ORLANDO, Fla. — As the overstretched and undermanned Air Force struggles to overcome its shortage of experienced aircraft maintainers, Air Mobility Command thinks it may have found a way to make do.

During a media roundtable at the Air Force Association's Air Warfare Symposium, AMC commander Gen. Carlton Everhart said AMC is rethinking who it sends out to bases in the Middle East. AMC is now required to send experienced maintainers — such as crew chiefs with 5- and 7-level skill ratings — overseas to bases overseen by U.S. Central Command.

But Everhart said that soon could change. AMC is considering deploying more 3-level maintainers and pairing them up with more experienced maintainers there.

"We're taking a look at, who do we deploy out in the desert," Everhart said. "There's always a requirement in deployment to have very highly skilled folks out there. What if I happen to have a highly skilled person with someone who needs training and pair them out in the desert?"

And if AMC's plan works, that would essentially kill two birds with one stone. Not only would AMC fill a maintainer slot overseas that it might otherwise have struggled to fill, but that green maintainer also would quickly get experience that might otherwise take him years to develop.

"Would the mission get done?" Everhart said. "Sure it will. Will the mission get done as good? I think it would. So maybe we need to change the requirements of who we deploy, when. And that way when they come back, now I've got that 3 level who's really to do his test and probably test out as a 5 level because he's been turning wrenches with a 7 level."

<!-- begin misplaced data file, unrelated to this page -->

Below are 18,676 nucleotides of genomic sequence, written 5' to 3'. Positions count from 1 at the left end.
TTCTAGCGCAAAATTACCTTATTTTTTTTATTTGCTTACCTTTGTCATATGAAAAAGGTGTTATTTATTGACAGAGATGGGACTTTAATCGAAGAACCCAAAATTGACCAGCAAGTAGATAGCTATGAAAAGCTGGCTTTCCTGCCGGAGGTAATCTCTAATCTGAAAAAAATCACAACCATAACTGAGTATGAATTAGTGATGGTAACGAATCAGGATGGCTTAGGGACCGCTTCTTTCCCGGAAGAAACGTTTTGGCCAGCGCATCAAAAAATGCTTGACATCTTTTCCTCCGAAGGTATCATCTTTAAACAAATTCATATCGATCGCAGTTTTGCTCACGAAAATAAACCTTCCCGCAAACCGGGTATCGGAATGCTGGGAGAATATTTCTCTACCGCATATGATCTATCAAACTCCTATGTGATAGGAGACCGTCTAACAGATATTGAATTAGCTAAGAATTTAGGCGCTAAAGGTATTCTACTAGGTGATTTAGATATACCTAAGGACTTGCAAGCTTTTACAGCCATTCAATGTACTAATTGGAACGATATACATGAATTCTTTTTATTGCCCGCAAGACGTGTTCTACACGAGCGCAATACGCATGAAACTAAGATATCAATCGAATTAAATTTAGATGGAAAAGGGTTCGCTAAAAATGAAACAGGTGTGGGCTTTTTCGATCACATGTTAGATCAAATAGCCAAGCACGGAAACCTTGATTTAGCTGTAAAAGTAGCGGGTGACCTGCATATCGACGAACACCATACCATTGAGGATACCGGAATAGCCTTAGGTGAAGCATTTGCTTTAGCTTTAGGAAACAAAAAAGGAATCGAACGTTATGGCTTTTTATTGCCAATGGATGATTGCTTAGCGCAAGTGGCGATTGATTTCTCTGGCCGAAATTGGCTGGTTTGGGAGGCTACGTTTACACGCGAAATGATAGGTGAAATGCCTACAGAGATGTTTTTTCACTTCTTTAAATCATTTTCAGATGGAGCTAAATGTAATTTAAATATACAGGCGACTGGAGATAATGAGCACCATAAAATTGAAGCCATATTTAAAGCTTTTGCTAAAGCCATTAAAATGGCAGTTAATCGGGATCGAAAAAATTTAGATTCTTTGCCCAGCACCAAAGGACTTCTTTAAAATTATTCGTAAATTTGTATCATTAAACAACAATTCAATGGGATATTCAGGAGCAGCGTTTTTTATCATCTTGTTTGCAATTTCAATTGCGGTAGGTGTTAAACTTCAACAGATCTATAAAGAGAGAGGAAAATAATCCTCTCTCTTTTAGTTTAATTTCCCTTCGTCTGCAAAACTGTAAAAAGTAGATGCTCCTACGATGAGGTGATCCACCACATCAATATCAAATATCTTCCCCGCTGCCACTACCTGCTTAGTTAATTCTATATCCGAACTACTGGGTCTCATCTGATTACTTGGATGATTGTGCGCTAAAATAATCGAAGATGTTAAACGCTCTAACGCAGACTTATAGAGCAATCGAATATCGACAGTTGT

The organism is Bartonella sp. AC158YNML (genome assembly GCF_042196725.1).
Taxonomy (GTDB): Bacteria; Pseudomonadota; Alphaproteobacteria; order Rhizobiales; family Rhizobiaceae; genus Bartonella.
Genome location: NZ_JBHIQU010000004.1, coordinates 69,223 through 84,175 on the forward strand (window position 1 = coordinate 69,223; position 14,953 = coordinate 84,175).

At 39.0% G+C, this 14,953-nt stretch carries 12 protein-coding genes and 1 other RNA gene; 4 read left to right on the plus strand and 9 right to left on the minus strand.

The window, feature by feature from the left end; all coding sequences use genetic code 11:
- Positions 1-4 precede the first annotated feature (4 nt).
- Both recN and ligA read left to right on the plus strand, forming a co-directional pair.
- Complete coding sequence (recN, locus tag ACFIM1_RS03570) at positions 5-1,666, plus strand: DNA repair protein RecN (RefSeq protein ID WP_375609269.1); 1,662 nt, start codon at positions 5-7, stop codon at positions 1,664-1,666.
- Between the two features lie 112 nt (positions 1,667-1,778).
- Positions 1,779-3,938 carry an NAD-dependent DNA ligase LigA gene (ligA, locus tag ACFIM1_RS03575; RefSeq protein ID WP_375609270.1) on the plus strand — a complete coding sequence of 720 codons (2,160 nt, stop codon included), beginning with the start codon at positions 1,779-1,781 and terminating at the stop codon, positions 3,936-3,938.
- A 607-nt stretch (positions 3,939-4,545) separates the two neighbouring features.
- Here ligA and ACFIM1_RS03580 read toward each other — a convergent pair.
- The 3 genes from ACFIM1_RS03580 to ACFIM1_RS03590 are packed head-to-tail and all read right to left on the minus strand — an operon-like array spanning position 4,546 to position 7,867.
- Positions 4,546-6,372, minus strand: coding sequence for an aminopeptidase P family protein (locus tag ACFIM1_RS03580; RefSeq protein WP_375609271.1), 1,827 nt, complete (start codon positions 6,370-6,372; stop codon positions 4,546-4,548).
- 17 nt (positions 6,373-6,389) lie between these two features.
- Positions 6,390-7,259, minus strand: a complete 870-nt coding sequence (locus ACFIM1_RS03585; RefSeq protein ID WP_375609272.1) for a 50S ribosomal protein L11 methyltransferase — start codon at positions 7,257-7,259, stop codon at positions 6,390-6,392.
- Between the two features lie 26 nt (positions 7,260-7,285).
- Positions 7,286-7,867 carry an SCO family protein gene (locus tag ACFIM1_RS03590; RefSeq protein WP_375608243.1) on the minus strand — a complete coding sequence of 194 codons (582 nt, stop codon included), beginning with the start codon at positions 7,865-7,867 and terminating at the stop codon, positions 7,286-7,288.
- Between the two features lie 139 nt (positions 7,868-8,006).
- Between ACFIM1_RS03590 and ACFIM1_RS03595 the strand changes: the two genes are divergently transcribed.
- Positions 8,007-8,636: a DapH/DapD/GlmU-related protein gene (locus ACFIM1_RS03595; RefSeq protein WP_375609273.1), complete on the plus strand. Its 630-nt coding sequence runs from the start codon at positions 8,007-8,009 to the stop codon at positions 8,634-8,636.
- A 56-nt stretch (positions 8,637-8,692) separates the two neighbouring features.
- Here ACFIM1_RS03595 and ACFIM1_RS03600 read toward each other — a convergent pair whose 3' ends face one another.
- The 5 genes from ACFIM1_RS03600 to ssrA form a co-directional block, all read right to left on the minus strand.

The Air Force in recent years has become concerned about its shortages of 5-level journeymen and 7-level craftsmen maintainers, particularly in the crew chief and flight line avionics field. To fix this problem, the Air Force is increasing bonuses in an attempt to hold on to experienced maintainers already in its ranks, as well as trying to recruit and develop more younger maintainers.

But it will take years until those new maintainers are experienced enough to fill the Air Force's gaps. And in the meantime, Air Force leaders have had to get creative to keep planes in the air — leading some to rethink how they do business, as Everhart is.

Most Air Force officials have said that the maintainer shortage is most acutely felt in the combat forces, where it is lacking maintainers to fix fighter jets and bombers. But Everhart said AMC is also feeling the strain.

"It's across our entire Air Force," Everhart said. "As we bring on new weapons systems, obviously you've got to have the maintainers to be able to do so. As I bring on the KC-46 [Pegasus tanker], I'm already starting right now to do training with that airplane. The next part is going to say, 'Who is going to be maintaining that aircraft?' "

Everhart said AMC has proposed such a change to the CENTCOM requirements, but has not yet gotten permission from the Air Force to do so. Other areas are more flexible, and already allow 3-level maintainers, he said.

"There's certain requirements that you got to have when you go out to the area of responsibilities, the CENTCOM AOR," Everhart said. "We're proposing it into the system. I think that will help."

Stephen Losey is the air warfare reporter for Defense News. He previously covered leadership and personnel issues at Air Force Times, and the Pentagon, special operations and air warfare at Military.com. He has traveled to the Middle East to cover U.S. Air Force operations.

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